At the dawn of the 20th century, women emerged as independent and influential figures in garden design. Sketches and plans by Gertrude Jekyll (1843–1932) and Beatrix Farrand (1872–1959) are included in the show. American realists such as George Bellows (1882–1925), William Glackens (1870–1938), and John Sloan (1871–1951) captured the increasing importance of parks as democratic spaces by showing everyday people enjoying themselves in New York City’s public parks. Contemporary photographer Bruce Davidson (b. 1933) presents images of a diverse population—including homeless people, children, and seniors—inhabiting Central Park.

Exhibition Catalogue

The accompanying exhibition catalogue includes more than 200 illustrations, many in color, and the following six essays: Cantor Arts Center Curator of Prints and Drawings Betsy G. Fryberger, organizer of the exhibition, writes about the representation of gardens in European and American art; Claudia Lazzaro describes Italian 17th-century garden views; Elizabeth S. Eustis discusses the role of prints as propaganda under Louis XIV; Diana Ketcham explores late-18th-century French gardens; Carol M. Osborne portrays gardens as social settings for late 19th- and early 20th-century American artists; and Paula Dietz relates how George Hargreaves recently converted urban spaces into public parks in the Bay Area. The catalogue is co-published by the Cantor Arts Center and the University of California Press.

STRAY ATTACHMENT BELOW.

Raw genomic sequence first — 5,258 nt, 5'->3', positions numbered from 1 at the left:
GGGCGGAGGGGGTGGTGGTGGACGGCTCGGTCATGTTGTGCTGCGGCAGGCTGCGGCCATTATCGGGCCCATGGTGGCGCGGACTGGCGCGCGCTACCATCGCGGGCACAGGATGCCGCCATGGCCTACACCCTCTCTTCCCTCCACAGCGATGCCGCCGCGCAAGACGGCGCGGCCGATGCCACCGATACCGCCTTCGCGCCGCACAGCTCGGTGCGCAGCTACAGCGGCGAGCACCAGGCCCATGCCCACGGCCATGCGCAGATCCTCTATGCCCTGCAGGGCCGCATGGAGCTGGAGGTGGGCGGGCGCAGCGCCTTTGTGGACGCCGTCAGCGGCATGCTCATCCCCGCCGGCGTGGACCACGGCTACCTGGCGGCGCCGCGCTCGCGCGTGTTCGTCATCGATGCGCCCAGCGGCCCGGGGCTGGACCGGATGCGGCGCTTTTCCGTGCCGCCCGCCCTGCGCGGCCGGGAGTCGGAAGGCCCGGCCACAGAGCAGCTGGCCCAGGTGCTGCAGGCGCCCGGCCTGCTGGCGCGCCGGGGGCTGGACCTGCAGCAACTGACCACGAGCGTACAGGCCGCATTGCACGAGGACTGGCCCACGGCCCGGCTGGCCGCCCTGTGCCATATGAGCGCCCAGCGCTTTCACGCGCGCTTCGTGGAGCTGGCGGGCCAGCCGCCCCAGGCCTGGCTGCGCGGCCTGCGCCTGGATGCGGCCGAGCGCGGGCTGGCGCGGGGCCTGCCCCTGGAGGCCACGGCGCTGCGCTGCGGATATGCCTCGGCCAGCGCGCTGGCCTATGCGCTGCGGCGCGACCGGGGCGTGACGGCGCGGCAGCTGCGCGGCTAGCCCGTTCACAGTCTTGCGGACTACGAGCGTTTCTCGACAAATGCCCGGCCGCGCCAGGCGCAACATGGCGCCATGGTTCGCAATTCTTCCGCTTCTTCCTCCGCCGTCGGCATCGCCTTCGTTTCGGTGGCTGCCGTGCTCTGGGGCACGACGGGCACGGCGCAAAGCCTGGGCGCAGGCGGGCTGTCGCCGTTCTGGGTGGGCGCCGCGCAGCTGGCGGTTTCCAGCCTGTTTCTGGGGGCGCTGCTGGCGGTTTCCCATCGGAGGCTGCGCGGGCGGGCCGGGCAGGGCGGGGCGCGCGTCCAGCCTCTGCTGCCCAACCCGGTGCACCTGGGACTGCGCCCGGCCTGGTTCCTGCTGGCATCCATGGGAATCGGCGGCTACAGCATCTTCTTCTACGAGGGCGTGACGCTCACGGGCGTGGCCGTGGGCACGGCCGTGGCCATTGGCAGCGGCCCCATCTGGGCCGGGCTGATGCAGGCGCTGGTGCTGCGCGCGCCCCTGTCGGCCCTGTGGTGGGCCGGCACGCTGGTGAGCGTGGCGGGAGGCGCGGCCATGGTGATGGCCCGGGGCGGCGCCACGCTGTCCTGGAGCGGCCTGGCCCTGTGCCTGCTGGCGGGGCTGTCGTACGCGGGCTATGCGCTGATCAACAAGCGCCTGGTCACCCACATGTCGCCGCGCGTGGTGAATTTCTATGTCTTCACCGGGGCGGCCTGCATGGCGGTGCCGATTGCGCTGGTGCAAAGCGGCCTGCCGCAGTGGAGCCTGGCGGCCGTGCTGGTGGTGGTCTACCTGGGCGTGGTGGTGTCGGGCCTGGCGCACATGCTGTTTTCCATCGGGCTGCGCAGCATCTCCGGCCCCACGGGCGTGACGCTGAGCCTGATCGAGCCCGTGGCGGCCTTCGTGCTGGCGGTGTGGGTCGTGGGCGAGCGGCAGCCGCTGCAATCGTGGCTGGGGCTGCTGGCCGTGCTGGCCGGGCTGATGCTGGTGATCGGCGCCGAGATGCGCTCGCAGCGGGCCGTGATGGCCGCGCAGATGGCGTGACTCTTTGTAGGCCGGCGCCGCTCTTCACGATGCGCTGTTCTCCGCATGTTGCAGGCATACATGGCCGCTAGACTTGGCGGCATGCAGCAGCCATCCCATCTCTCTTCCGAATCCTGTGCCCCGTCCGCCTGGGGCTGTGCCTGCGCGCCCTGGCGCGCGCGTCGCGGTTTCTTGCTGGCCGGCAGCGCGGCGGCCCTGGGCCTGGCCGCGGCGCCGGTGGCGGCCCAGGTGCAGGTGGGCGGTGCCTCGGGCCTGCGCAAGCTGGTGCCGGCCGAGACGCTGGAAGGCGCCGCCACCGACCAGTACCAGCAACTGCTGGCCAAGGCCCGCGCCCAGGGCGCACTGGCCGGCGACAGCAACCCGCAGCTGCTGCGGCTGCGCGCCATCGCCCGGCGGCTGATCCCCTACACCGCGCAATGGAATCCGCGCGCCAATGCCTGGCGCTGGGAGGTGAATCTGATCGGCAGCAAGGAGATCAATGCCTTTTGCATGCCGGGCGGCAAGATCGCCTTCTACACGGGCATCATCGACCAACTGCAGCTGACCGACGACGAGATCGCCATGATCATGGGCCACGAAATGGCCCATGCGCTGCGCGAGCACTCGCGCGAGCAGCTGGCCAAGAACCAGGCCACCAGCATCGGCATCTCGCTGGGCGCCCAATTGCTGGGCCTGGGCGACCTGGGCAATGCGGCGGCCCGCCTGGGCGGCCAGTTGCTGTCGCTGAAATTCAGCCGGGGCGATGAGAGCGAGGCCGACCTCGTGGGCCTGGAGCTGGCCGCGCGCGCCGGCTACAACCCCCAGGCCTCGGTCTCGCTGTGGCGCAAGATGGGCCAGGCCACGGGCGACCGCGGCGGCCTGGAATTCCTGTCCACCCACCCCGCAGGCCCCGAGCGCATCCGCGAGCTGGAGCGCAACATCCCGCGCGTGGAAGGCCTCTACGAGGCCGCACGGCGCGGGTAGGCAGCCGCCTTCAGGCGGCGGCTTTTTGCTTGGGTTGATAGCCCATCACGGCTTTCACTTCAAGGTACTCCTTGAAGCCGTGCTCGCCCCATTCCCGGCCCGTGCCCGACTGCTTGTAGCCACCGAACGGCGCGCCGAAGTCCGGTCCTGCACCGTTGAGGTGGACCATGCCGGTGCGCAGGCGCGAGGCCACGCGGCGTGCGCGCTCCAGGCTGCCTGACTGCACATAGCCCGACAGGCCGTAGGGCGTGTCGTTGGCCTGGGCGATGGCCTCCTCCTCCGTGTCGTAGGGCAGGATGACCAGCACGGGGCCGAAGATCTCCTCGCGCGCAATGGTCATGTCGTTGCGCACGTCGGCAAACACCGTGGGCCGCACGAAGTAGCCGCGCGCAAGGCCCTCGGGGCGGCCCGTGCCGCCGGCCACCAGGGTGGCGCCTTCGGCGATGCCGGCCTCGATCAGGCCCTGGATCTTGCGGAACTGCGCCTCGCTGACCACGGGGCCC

Special Lecture

On Sunday, March 21 at 3pm Betsy G. Fryberger, curator of The Changing Garden exhibition, will present “A Changing Garden: Artists and Versailles,” a look at the work of several artists who have represented the site, in this year’s Doris Sloan Memorial Lecture. Fryberger became interested in the relationship between gardens and artist’s depictions of gardens nearly fifteen years ago. Over the intervening years, she traveled to most of the sites represented in the exhibition in prints, drawings, photographs, and paintings. Ms. Fryberger is the Burton and Deedee McMurtry Curator of Prints and Drawings at the Iris & B. Gerald Cantor Center for Visual Arts at Stanford University. She is author of Picasso: Graphic Magician, Prints from the Norton Simon Collection (1999) and co-author of a book on the drawings collections of Stanford University.

The Sloan Memorial Lecture honors one of the Museum’s most ardent friends and supporters. Established through the generosity of Dr. Herbert Sloan, the annual lecture is a tribute to Dr. and Mrs. Sloan’s shared passion for collecting art and fostering its appreciation.

Family Day

Save the date! On Sunday, April 4 from 1 to 5 pm families can explore the galleries with a new family guide and learn about a new garden on the UM campus. Staff and volunteers from the U-M Matthaei Botanical Gardens will be on hand to guide children in designing and creating their own “garden” in a hands-on terrarium activity. The Ann Arbor Youth Chorale will perform in two brief concerts at 1:30 and 3:30 pm. (Seating is limited.) All activities for this family event are free of charge, thanks to generous support of Target Stores and the Michigan Council for Arts and Cultural Affairs.